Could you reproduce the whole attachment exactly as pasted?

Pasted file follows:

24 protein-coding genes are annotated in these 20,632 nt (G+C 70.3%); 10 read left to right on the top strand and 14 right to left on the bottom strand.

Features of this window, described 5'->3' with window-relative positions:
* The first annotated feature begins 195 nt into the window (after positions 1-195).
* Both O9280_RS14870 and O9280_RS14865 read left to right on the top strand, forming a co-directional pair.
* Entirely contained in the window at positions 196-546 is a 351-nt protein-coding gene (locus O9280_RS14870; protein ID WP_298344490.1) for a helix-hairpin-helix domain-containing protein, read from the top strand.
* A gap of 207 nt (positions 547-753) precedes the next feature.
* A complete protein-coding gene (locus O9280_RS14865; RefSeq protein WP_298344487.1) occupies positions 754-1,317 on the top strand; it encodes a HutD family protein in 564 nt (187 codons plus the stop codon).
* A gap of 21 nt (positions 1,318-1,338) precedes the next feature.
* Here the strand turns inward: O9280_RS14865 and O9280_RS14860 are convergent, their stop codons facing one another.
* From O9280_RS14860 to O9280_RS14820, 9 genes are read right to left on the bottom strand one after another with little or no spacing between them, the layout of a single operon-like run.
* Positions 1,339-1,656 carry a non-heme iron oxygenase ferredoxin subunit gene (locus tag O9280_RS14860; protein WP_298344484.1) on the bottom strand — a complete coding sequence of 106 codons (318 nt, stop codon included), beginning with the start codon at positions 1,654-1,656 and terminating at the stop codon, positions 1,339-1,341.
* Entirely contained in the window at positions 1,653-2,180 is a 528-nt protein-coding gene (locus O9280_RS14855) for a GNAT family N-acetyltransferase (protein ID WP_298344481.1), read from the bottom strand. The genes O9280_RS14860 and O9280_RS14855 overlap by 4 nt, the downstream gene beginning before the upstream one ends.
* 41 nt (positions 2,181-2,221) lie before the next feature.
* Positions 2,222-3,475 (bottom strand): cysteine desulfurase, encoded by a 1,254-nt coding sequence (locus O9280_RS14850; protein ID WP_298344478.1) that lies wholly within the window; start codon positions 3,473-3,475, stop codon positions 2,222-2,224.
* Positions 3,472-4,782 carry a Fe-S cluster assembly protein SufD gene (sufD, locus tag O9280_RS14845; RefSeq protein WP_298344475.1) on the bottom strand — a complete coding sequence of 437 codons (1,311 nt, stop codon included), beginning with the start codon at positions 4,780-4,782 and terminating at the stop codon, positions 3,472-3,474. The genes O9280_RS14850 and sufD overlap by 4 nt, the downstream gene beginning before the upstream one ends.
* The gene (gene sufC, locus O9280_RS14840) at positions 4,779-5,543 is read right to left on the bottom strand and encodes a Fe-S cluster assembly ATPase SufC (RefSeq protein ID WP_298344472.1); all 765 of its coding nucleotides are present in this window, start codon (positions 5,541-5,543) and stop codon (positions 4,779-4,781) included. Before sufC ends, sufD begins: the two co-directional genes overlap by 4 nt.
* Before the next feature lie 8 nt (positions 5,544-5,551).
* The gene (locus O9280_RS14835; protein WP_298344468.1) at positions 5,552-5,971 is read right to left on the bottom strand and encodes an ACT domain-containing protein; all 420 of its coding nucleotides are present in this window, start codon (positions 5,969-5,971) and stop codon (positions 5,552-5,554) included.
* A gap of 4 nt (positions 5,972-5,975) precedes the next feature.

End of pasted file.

24 protein-coding genes are annotated in these 20,632 nt (G+C 70.3%); 10 read left to right on the top strand and 14 right to left on the bottom strand.

Features of this window, described 5'->3' with window-relative positions:
* The first annotated feature begins 195 nt into the window (after positions 1-195).
* Both O9280_RS14870 and O9280_RS14865 read left to right on the top strand, forming a co-directional pair.
* Entirely contained in the window at positions 196-546 is a 351-nt protein-coding gene (locus O9280_RS14870; protein ID WP_298344490.1) for a helix-hairpin-helix domain-containing protein, read from the top strand.
* A gap of 207 nt (positions 547-753) precedes the next feature.
* A complete protein-coding gene (locus O9280_RS14865; RefSeq protein WP_298344487.1) occupies positions 754-1,317 on the top strand; it encodes a HutD family protein in 564 nt (187 codons plus the stop codon).
* A gap of 21 nt (positions 1,318-1,338) precedes the next feature.
* Here the strand turns inward: O9280_RS14865 and O9280_RS14860 are convergent, their stop codons facing one another.
* From O9280_RS14860 to O9280_RS14820, 9 genes are read right to left on the bottom strand one after another with little or no spacing between them, the layout of a single operon-like run.
* Positions 1,339-1,656 carry a non-heme iron oxygenase ferredoxin subunit gene (locus tag O9280_RS14860; protein WP_298344484.1) on the bottom strand — a complete coding sequence of 106 codons (318 nt, stop codon included), beginning with the start codon at positions 1,654-1,656 and terminating at the stop codon, positions 1,339-1,341.
* Entirely contained in the window at positions 1,653-2,180 is a 528-nt protein-coding gene (locus O9280_RS14855) for a GNAT family N-acetyltransferase (protein ID WP_298344481.1), read from the bottom strand. The genes O9280_RS14860 and O9280_RS14855 overlap by 4 nt, the downstream gene beginning before the upstream one ends.
* 41 nt (positions 2,181-2,221) lie before the next feature.
* Positions 2,222-3,475 (bottom strand): cysteine desulfurase, encoded by a 1,254-nt coding sequence (locus O9280_RS14850; protein ID WP_298344478.1) that lies wholly within the window; start codon positions 3,473-3,475, stop codon positions 2,222-2,224.
* Positions 3,472-4,782 carry a Fe-S cluster assembly protein SufD gene (sufD, locus tag O9280_RS14845; RefSeq protein WP_298344475.1) on the bottom strand — a complete coding sequence of 437 codons (1,311 nt, stop codon included), beginning with the start codon at positions 4,780-4,782 and terminating at the stop codon, positions 3,472-3,474. The genes O9280_RS14850 and sufD overlap by 4 nt, the downstream gene beginning before the upstream one ends.
* The gene (gene sufC, locus O9280_RS14840) at positions 4,779-5,543 is read right to left on the bottom strand and encodes a Fe-S cluster assembly ATPase SufC (RefSeq protein ID WP_298344472.1); all 765 of its coding nucleotides are present in this window, start codon (positions 5,541-5,543) and stop codon (positions 4,779-4,781) included. Before sufC ends, sufD begins: the two co-directional genes overlap by 4 nt.
* Before the next feature lie 8 nt (positions 5,544-5,551).
* The gene (locus O9280_RS14835; protein WP_298344468.1) at positions 5,552-5,971 is read right to left on the bottom strand and encodes an ACT domain-containing protein; all 420 of its coding nucleotides are present in this window, start codon (positions 5,969-5,971) and stop codon (positions 5,552-5,554) included.
* A gap of 4 nt (positions 5,972-5,975) precedes the next feature.